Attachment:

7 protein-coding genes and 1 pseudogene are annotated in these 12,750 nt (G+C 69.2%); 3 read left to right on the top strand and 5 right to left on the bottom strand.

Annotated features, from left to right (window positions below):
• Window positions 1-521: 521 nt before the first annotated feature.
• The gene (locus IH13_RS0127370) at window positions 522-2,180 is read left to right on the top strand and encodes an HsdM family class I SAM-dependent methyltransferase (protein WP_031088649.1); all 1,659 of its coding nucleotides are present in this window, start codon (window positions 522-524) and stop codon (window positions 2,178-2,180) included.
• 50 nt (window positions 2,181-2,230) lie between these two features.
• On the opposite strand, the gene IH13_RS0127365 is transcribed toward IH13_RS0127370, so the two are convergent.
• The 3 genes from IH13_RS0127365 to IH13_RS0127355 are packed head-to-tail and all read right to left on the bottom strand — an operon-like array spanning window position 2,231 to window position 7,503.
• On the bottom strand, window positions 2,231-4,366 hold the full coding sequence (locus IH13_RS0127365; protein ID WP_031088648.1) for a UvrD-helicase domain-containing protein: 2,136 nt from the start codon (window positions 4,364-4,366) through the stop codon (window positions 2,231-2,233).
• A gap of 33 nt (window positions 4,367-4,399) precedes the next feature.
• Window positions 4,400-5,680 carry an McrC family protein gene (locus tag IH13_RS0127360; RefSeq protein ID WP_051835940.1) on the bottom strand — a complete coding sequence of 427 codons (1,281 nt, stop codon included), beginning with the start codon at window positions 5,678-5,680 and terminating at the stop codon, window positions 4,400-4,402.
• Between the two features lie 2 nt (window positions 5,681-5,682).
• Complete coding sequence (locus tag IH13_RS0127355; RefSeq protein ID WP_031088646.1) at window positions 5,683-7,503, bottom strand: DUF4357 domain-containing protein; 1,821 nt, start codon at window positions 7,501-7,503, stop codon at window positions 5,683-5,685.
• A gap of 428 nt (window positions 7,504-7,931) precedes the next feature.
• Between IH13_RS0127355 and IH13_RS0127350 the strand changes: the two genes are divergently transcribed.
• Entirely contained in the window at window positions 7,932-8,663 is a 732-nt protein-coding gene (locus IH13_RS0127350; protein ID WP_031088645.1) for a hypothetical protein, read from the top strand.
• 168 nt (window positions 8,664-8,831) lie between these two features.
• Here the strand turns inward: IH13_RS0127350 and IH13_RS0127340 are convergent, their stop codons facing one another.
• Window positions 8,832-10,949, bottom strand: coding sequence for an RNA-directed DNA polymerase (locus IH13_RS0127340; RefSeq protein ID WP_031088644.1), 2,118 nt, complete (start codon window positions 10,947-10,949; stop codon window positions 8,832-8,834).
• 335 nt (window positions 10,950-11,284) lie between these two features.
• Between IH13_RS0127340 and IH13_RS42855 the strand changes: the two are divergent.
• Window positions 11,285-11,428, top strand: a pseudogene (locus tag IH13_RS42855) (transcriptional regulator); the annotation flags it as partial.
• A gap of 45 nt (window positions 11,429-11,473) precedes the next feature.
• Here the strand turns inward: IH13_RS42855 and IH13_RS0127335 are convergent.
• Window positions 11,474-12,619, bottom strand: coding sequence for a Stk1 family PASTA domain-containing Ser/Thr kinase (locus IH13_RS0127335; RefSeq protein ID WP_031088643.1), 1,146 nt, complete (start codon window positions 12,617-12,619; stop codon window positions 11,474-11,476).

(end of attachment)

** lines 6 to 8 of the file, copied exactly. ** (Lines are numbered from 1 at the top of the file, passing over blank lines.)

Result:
• On the opposite strand, the gene IH13_RS0127365 is transcribed toward IH13_RS0127370, so the two are convergent.
• The 3 genes from IH13_RS0127365 to IH13_RS0127355 are packed head-to-tail and all read right to left on the bottom strand — an operon-like array spanning window position 2,231 to window position 7,503.
• On the bottom strand, window positions 2,231-4,366 hold the full coding sequence (locus IH13_RS0127365; protein ID WP_031088648.1) for a UvrD-helicase domain-containing protein: 2,136 nt from the start codon (window positions 4,364-4,366) through the stop codon (window positions 2,231-2,233).